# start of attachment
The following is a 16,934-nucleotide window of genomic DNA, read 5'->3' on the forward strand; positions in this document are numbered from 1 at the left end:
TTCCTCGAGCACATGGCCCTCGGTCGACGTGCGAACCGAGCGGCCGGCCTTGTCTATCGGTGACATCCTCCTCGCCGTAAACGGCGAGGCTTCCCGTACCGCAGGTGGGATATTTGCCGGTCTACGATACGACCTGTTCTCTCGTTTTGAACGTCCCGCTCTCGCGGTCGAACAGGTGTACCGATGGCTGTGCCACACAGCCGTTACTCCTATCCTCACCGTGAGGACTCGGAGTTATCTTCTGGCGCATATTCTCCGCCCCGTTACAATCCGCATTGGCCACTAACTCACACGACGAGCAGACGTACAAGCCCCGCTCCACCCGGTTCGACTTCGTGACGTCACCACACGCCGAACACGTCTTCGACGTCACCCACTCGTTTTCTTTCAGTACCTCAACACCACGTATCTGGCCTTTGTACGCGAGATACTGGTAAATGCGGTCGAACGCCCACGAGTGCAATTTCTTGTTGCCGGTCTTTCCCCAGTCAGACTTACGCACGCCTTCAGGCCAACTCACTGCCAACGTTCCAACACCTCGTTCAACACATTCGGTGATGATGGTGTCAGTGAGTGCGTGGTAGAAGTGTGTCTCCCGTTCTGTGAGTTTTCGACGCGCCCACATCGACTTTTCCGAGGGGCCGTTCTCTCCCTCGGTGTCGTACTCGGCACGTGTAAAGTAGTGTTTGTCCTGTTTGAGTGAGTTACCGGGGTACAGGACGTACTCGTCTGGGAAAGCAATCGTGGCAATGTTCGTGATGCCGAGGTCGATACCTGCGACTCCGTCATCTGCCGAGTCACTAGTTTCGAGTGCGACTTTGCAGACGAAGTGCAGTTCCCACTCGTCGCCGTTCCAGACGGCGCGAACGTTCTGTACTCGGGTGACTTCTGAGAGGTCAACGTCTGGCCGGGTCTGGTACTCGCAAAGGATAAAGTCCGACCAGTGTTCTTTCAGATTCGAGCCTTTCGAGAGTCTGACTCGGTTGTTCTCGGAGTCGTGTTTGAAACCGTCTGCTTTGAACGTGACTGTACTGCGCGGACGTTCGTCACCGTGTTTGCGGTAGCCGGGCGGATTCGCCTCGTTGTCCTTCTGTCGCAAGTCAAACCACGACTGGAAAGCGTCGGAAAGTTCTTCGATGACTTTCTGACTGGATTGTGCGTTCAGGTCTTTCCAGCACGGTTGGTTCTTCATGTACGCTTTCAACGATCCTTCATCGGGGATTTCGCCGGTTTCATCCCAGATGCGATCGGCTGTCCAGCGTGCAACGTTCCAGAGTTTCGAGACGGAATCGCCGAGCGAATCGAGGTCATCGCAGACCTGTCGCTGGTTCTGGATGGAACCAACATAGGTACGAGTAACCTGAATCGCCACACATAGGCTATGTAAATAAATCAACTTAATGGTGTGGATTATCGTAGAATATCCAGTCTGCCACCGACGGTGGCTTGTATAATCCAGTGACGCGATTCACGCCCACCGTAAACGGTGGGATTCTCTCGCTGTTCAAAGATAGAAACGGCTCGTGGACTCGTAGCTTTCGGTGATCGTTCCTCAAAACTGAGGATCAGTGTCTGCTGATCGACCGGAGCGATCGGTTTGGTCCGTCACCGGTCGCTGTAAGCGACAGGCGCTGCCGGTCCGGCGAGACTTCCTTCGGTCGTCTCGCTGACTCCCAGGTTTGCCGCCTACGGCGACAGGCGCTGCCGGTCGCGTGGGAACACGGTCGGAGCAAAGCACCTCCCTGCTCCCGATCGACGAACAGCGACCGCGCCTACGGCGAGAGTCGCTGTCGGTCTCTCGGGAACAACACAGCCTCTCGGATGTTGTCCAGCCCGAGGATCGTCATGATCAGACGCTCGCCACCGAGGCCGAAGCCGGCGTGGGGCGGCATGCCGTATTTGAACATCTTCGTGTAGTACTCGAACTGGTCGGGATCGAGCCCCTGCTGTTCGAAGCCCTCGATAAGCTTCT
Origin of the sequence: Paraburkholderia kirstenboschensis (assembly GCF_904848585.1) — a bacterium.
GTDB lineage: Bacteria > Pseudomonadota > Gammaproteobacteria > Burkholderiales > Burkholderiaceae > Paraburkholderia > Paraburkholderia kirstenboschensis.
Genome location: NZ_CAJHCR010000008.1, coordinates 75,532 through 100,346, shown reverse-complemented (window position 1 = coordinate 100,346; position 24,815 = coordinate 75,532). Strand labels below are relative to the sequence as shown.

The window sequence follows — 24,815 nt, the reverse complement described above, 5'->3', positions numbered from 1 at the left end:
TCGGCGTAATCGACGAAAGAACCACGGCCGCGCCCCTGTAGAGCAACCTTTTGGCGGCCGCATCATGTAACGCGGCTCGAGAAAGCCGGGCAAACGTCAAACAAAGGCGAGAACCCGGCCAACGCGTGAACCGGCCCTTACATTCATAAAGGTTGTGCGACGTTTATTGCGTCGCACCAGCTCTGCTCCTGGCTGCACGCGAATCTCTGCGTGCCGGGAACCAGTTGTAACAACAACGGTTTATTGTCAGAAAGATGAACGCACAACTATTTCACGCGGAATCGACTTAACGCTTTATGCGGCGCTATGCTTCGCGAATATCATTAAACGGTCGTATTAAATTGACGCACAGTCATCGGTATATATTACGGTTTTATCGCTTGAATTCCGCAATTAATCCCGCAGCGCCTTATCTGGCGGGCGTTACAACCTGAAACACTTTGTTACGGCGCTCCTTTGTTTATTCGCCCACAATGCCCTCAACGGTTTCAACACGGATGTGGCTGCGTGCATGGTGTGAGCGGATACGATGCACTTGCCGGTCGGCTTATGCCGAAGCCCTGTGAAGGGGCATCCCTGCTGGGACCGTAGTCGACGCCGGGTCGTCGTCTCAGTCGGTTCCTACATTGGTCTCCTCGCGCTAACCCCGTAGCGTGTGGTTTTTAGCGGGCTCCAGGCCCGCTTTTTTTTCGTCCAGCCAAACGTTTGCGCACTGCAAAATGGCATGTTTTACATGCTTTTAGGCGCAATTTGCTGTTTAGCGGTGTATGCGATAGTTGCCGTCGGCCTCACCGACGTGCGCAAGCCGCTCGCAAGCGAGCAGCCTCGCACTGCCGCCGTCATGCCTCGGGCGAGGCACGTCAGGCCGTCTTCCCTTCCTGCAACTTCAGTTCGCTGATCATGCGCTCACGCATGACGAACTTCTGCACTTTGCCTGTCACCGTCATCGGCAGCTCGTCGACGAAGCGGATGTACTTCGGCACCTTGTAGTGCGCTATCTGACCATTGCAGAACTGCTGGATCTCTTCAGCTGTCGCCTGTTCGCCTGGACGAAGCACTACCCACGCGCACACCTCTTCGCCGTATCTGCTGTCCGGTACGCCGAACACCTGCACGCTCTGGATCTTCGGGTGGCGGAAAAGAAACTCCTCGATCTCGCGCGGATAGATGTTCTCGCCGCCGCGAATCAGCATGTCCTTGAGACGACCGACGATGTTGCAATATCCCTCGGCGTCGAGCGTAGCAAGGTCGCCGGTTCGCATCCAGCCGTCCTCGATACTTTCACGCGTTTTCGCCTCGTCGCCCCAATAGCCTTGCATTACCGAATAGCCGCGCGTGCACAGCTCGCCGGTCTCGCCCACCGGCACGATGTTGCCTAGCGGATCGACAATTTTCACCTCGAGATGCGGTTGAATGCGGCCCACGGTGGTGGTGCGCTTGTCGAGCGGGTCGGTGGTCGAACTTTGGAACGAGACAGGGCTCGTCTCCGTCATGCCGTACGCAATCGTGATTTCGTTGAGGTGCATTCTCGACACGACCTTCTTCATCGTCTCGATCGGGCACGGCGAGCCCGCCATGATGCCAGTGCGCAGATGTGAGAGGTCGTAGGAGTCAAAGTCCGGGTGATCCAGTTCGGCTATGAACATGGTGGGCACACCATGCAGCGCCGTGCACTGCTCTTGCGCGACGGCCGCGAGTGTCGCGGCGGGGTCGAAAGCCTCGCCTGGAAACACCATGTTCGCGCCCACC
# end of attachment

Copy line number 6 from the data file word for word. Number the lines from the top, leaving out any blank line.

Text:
The window sequence follows — 24,815 nt, the reverse complement described above, 5'->3', positions numbered from 1 at the left end: